Early the next morning, at Pensacola Urgent Care and the x-ray revealed an L1 Vertebra burst fracture – meaning the vertebra was totally crushed and shoved slightly into my spinal column.   The doctors questions came fast --Have you lost bladder or bowel function?  Did you fall from a high place? Can you feel this prink on your toes?  Finally, I was told that I had a very serious injury that would require a spinal surgeon and that it was not safe to travel home to Georgia.

 Good grief, I thought, We can’t stay here for treatment, I have work on Monday!  What are they talking about lose control of my bladder?    After an injection of pain medication, I began to fully relax for the first time since I fell -- was that really only yesterday afternoon? 

The next day at Sacred Heart hospital was a blur of more doctors and more tests.  I spent the hours praying, Please Dear Lord, don’t let me be paralyzed and let it be ok for us to get back home.   While I slept, Jim entertained Victoria with shopping, trips to the pool, beach, lunch, and dinner outings etc.  Finally, after several days a kindly ER doctor pronounced me fit enough to travel the six hour car trip home to GA. 

This injury could not have come at a worst time.  Recently divorced and on my own, I lived alone and prided myself on being self-sufficient. Now, I can barely move, can’t sit up at all and have no idea how I am going to manage.  How I despise feeling weak and weepy. My mantra has always been that people, especially females, need to be strong and deal with life’s blows,  And here I am, crying over dropping something on the floorI  I prayed more than I had ever prayed in my life. Please God, Help me. I am so afraid.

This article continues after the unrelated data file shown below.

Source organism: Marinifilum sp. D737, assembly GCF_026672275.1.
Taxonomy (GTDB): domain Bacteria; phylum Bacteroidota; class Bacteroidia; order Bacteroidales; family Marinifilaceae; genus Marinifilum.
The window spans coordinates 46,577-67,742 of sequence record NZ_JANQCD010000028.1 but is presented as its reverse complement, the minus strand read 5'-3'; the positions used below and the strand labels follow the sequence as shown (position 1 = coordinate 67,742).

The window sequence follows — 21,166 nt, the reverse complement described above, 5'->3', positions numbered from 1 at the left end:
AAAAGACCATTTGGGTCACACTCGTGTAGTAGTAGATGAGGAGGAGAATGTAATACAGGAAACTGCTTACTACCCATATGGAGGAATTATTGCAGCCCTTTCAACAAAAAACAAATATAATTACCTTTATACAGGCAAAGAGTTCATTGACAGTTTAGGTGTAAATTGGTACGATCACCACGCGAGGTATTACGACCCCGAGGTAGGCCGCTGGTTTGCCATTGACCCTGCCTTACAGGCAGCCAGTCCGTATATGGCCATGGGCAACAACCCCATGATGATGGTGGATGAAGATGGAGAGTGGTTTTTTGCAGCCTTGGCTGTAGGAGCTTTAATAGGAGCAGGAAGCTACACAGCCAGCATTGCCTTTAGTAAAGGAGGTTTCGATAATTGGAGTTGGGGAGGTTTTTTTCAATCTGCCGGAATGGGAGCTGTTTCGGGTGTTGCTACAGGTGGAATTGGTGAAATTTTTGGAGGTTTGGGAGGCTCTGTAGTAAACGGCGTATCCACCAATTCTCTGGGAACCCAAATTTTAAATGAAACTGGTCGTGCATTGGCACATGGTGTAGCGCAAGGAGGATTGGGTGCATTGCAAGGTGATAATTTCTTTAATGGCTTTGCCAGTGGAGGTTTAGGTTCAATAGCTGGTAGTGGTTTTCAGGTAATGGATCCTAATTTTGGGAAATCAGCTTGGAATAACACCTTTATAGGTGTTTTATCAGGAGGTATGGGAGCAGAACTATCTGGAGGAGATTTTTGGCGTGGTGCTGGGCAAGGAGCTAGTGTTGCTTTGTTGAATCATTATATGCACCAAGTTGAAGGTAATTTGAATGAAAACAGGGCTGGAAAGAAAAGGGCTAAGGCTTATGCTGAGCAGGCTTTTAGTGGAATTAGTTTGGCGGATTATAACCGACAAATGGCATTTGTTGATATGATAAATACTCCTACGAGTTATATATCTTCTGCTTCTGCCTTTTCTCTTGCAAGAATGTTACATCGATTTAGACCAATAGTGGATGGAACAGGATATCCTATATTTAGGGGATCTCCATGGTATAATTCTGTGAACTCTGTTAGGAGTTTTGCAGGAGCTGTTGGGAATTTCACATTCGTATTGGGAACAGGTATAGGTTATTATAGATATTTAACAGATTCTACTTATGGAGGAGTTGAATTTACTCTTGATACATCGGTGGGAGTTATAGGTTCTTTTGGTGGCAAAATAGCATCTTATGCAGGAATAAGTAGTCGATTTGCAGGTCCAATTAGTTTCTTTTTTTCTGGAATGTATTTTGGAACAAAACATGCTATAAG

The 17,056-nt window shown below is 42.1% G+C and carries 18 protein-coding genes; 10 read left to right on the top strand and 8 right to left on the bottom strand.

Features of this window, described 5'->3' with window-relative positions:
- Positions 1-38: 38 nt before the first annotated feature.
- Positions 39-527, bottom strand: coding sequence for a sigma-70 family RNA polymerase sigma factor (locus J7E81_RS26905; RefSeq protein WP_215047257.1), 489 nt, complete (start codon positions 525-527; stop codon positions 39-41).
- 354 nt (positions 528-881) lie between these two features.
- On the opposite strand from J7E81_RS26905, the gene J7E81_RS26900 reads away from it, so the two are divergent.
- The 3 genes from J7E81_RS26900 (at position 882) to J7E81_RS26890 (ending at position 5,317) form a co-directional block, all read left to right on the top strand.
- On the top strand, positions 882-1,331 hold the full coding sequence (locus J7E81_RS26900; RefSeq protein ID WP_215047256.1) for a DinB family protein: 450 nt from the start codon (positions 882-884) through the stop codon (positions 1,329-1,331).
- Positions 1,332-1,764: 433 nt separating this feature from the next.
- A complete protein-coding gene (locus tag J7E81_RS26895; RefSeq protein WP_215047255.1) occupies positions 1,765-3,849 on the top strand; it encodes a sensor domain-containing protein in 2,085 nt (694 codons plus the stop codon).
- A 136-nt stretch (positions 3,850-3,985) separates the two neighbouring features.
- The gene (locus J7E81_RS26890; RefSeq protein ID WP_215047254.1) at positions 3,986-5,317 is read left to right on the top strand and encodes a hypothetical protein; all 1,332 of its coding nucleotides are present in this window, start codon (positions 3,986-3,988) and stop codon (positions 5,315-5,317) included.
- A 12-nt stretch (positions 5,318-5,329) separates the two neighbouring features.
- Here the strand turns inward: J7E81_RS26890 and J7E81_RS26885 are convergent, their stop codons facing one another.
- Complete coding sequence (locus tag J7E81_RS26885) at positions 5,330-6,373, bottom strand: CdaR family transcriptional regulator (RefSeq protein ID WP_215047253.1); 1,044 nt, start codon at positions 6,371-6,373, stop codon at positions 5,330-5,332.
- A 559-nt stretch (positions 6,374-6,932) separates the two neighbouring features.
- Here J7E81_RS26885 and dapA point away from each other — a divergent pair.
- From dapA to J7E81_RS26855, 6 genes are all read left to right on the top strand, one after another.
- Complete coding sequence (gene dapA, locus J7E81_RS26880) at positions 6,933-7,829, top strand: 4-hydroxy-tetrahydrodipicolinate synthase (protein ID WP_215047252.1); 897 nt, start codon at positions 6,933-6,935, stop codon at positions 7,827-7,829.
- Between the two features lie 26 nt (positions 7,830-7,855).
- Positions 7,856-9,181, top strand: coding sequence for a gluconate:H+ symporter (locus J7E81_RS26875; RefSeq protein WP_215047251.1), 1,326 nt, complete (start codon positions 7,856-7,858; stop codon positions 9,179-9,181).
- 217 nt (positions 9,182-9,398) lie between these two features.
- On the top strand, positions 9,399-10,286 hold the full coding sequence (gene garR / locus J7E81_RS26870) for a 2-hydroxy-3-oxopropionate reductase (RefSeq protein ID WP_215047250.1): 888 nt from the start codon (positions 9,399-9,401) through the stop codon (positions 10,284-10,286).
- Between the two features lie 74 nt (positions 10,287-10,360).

Back home in Alpharetta, a bone scan revealed the beginning stages of osteoporosis.  For two years, I had ignored low levels of Vitamin D at my annual physicals..  Also, I had never liked milk or meat and while I considered myself a healthy eater, I rarely took time to cook meals anymore sometimes letting my lunch be the main meal of the day and living on chips and salsa or cereal for dinner.  Added to the poor diet, I am thin, small boned, light eyes and fair skinned, a poster child for osteoporosis.

It took two weeks to get the appointment with the specialists.  The treatment was a back brace vs surgery. I was lucky but life was challenging. Standing or sitting were excruciating.  I could only lie down and not for very long.   Even small tasks like getting out of bed, showering, and getting dressed took great effort. 

I used a “grabber” to pick up objects. I could not drive. I felt so helpless!